Saturday, 1 September 2007


What an incredibly lucid, and moreover, incredibly necessary rejoinder, to possibly a great deal of the so-called "debate" conducted in universities, and sometimes it seems, even in other forums, such as blogs. I nominate Paul Bowman's comments as indispensable, alongside David Stove's remarks cited on the sidebar of this blog, for understanding the larger structural, institutional issues to do with the kind of infernal machine that keeps cranking these characters out. Why do they recur so often? It has a lot to do, it seems, with what is at stake in such contexts. It might even be suggested that the "unity in dissensus" propounded by social epistemologists, concerned as it is with devising a means for adjudicating claims, subjecting them to a fair hearing, is one means of taking up a responsibility to a future form of knowledge subject to considerable contingency. While it is of course commendable that even the most offensive claims can be examined out in the open in a democratic manner, one should still not lose sight of the cynical double standard of many of such figures whose greater aim, should they subsequuently gain the influence, is to restrict such procedures of accountability. It is not clear how much of this would be endorsed by Bowman, but I suspect he would find little objectionable in its modest proposals. I can't help thinking it applicable though in many telling ways to my own recent dispute with a philosopher on this very blog:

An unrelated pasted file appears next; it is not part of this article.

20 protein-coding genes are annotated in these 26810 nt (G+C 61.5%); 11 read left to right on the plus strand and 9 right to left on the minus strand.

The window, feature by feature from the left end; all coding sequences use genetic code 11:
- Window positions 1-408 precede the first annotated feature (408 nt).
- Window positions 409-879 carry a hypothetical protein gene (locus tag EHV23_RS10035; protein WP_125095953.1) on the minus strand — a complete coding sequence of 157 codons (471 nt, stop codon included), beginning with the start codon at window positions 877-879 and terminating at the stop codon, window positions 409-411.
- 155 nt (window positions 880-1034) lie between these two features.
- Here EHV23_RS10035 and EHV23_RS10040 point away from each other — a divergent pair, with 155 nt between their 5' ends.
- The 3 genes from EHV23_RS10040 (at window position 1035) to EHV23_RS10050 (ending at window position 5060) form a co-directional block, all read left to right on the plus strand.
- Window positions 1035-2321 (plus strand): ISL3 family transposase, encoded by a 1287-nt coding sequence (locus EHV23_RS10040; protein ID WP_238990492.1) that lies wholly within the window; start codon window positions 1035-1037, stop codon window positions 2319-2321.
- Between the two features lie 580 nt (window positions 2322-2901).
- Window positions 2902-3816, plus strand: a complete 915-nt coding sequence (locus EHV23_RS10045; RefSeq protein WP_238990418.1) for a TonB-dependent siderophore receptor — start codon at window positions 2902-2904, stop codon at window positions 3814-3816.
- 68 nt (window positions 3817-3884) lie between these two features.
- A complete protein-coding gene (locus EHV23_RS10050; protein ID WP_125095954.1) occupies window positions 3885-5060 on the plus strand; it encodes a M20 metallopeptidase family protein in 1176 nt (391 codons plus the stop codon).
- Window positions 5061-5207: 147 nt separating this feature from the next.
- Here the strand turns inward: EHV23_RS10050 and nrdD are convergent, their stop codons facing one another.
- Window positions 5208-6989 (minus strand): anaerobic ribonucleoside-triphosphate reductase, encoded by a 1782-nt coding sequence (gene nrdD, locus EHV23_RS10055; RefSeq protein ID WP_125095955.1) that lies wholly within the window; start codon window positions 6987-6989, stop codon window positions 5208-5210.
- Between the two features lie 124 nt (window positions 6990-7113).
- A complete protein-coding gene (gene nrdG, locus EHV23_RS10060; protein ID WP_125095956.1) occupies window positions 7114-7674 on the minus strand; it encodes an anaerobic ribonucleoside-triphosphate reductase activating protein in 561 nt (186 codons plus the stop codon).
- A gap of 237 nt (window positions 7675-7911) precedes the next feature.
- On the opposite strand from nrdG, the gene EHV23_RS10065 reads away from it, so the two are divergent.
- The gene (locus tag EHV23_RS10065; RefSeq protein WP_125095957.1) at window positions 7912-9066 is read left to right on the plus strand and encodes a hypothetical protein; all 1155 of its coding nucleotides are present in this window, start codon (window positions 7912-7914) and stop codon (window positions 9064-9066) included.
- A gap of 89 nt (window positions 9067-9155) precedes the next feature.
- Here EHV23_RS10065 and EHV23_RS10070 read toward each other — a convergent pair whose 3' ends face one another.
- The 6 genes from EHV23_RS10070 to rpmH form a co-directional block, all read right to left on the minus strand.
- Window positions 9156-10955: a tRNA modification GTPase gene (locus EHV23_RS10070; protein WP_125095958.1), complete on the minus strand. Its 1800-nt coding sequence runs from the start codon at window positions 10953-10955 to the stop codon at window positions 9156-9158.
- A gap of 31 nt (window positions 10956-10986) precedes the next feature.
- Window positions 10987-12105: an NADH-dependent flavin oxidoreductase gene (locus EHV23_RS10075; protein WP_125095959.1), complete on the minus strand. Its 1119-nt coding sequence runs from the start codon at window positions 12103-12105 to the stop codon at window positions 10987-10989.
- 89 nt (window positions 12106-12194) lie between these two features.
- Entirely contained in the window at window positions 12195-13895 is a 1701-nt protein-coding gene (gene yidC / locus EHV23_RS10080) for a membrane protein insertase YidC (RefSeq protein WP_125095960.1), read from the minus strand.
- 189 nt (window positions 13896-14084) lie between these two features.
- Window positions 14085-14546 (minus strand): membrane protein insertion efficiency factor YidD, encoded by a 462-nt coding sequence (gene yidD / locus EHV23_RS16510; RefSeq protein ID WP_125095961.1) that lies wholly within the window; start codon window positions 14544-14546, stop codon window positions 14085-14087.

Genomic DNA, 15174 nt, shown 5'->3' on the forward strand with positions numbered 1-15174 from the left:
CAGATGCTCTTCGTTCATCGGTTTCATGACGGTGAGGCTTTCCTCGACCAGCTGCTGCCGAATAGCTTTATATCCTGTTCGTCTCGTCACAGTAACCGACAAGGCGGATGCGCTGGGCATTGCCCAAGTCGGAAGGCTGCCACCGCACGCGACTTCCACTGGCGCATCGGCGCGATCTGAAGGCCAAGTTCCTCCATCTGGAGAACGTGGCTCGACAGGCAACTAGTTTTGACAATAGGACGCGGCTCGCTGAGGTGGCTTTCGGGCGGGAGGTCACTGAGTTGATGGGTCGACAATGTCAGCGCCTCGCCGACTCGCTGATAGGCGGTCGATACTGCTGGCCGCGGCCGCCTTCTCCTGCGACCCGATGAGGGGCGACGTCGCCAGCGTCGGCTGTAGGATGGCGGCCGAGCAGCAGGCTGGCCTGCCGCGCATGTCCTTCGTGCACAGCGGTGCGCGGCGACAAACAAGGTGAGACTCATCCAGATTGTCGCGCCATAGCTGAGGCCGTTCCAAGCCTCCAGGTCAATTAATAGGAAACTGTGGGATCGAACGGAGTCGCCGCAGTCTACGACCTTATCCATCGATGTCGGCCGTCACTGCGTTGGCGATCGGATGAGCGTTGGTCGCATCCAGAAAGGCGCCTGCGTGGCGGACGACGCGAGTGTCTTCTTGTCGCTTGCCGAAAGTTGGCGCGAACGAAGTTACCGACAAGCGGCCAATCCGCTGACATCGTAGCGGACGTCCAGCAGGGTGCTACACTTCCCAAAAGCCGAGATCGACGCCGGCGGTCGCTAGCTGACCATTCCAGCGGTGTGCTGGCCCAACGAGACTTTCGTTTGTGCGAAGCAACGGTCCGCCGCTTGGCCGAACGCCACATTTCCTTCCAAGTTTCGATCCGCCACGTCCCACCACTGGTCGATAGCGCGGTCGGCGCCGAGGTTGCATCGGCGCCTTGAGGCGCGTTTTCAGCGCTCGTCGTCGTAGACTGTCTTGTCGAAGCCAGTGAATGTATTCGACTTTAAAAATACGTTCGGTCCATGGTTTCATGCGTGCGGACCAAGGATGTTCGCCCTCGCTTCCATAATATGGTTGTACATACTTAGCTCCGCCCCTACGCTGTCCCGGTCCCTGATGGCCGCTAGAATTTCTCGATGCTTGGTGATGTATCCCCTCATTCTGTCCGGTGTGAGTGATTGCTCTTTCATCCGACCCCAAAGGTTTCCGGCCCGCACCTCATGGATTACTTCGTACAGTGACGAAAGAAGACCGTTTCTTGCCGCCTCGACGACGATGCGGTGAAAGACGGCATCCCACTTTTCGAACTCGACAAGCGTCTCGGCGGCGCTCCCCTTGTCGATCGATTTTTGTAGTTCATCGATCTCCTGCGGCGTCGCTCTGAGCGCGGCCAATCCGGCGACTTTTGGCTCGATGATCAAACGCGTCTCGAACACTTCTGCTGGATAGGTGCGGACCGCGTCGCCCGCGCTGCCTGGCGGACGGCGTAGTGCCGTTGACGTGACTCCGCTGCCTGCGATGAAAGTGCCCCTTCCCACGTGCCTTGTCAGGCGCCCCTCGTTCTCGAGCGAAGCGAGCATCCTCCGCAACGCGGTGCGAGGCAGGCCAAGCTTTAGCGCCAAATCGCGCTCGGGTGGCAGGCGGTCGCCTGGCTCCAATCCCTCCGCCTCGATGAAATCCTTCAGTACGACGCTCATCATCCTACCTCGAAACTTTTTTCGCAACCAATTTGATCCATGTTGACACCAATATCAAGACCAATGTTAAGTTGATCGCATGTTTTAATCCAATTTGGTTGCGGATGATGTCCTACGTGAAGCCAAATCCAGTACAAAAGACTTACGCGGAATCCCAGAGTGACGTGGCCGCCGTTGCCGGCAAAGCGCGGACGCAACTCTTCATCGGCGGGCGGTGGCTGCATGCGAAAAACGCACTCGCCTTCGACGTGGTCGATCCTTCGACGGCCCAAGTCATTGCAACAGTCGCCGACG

"But what about this; what about myself? What about my own implication and imbrication in this? Am I so bloody pure, less violent, and holier than thou? Of course not. Which is precisely why what is necessary is to inscribe oneself within the circle of write-offs, put-downs, ridiculous simplifications and violent reductions that it is always possible to see and denounce and diagnose in others. For, surely, seeing ourselves and our closest acquaintances, most contiguous neighbours, and diametrical disputants within this very reflex metaphysical schema ought to oblige and authorise a different step, different responsibilities, a different engagement. . . . Or shall we just enjoy writing off the others, polemically, again, and again? This kind of activity is precisely what Marcuse called 'scholarshit': intellectual work 'built upon the model of war and unconditional surrender, designed primarily to eliminate one's opponent',32 which proceeds by 'mistaking polemic for its own sake for resistance as such'.33 But this is 'repeating without knowing',34 'submission to a law'35 of 'disciplinarity'; the power of correction, of policing, of the institutional production, regulation, distribution and spacing of 'docile' and 'disciplined' subjects".36

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